Next, the district court turned to the miners’ PMWA claim. See Bonds, 2014 U.S. Dist. LEXIS 89181, at *40-41. The district court observed that “‘the Pennsylvania General Assembly has not in any way adopted the federal Portal-to-Portal Act.’” Id. at *40 (quoting Ciarelli v. Sears, Roebuck & Co., 46 A.3d 643, 648 (Pa. 2012) (McCafferty, J. dissenting from dismissal of appeal as being improvidently granted)). The district court then reasoned that, because the Portal Act’s applicability to the miners’ PMWA claim was a “novel issue of state law,” it would refrain from exercising supplemental jurisdiction over the PMWA claim. See id. at *40-41.
In the wake of the district court’s ruling, the miners pursued their PMWA claim in the Pennsylvania Court of Common Pleas. See Bonds v. GMS Mine Repair & Maintenance, Inc., 2017 Pa. Dist. & Cnty. Dec. LEXIS 10622 (Pa. Com. Pl., Washington Cty. Dec. 12, 2017). Once again, the employer moved for summary judgment, arguing that the PMWA – like the Portal Act – rendered the miners’ pre-shift activities non-compensable. See id. at *6-11.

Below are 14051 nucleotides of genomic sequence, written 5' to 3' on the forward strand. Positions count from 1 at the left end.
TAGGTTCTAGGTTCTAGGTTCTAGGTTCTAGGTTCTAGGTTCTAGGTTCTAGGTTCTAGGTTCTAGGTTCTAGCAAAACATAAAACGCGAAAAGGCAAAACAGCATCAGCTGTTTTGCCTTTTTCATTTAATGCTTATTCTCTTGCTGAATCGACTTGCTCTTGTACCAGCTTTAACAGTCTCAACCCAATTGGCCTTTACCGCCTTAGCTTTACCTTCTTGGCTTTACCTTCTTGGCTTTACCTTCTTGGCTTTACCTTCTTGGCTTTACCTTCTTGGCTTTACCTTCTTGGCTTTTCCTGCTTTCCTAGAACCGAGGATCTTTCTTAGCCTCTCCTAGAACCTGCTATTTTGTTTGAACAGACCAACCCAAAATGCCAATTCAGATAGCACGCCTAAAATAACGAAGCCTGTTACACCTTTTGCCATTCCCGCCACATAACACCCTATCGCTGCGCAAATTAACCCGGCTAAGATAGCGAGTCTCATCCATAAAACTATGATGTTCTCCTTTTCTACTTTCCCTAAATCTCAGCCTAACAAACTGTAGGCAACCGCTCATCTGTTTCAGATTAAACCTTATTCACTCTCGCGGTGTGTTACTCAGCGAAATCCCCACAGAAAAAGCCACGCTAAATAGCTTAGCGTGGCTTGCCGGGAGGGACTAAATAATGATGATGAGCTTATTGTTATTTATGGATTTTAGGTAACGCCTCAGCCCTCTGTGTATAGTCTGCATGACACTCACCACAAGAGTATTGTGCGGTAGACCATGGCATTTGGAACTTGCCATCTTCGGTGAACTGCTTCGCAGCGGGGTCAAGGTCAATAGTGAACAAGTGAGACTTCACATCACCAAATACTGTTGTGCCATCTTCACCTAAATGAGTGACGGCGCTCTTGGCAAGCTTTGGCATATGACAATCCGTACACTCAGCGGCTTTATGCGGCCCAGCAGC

The Common Pleas Court rejected the employer’s argument. See Bonds, 2017 Pa. Dist. & Cnty. Dec. LEXIS 10622, at *6-11. After explaining that the PMWA often provides Pennsylvania employees with greater protections than the FLSA, see id. at *9-10, the Court explained that the Portal Act and Integrity Staffing were irrelevant to the miners’ claim: “Although the Integrity Staffing case significantly changed the scope of the federal law regarding compensation of pre- and post-shift work activities, the case ultimately has no impact on Plaintiff’s [P]MWA claim. As previously stated, the law in Pennsylvania provides greater protection for employees than the federal law, and Pennsylvania has refused to adopt the FLSA. The standard set forth in Integrity Staffing is inapplicable to plaintiffs’ state law claims, therefore Defendant’s Motion for Summary Judgment is DENIED.” Id. at *11.
Most recently, the Third Circuit issued a non-precedential opinion in Smith. The opinion is notable for two reasons. First, it refuses to follow another non-precedential opinion, entitled Espinoza v. Atlas Railroad Construction, LLC, 657 Fed. Appx. 101 (3d Cir. 2016), and states that Espinoza “has no persuasive authority under the rules of our Court.” Smith, 2018 U.S. Dist. LEXIS 34700, at 9. This is notable because, in the opinion below, the district court cited to Espinoza, see Opinion, RE 86, Page ID # 2358-2859.